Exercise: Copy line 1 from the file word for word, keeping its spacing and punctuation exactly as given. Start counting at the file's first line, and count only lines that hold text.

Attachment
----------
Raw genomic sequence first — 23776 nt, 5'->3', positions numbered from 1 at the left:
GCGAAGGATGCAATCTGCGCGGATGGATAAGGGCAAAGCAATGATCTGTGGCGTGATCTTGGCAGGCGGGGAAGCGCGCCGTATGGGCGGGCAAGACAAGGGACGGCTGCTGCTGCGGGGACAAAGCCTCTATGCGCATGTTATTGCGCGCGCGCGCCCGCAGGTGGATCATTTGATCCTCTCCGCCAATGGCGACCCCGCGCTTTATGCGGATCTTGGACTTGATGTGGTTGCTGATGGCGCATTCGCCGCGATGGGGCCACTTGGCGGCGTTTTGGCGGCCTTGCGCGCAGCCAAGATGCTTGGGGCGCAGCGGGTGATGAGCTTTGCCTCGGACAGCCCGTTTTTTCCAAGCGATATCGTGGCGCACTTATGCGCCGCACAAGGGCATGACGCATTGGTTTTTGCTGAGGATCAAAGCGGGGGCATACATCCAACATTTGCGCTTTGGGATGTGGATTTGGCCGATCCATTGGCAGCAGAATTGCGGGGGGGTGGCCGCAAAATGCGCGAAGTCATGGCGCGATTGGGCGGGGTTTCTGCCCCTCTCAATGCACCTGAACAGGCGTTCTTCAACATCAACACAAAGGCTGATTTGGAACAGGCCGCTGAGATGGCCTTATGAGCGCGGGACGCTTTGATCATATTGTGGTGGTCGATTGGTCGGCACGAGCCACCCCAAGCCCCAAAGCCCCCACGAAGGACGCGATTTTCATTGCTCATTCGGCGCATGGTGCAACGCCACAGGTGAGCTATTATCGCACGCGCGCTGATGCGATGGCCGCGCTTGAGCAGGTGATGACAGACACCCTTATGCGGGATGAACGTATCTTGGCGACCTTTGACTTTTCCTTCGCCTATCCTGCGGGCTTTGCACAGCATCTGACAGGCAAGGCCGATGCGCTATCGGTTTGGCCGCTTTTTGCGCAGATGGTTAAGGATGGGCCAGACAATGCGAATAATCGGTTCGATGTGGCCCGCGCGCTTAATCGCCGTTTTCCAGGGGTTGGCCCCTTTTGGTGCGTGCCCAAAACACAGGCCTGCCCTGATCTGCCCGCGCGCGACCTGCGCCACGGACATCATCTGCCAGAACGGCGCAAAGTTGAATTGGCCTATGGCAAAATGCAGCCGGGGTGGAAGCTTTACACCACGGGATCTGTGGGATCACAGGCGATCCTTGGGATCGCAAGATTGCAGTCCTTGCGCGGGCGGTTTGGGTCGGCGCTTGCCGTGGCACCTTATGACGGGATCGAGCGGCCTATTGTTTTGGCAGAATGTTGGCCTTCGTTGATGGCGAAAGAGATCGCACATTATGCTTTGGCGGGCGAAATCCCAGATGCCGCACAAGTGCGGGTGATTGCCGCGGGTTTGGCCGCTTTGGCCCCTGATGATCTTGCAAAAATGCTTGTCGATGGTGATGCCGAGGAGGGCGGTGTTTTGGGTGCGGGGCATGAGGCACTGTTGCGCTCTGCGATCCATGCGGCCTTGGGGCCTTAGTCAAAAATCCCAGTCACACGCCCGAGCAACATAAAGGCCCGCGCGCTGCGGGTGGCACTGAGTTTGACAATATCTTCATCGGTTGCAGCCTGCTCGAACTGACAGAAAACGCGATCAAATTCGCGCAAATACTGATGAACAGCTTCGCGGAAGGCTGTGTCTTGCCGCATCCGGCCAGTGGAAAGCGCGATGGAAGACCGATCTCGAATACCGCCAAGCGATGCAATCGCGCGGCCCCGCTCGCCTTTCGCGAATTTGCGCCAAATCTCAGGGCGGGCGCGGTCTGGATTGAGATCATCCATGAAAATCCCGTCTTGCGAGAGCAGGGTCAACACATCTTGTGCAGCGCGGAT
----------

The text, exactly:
Raw genomic sequence first — 23776 nt, 5'->3', positions numbered from 1 at the left: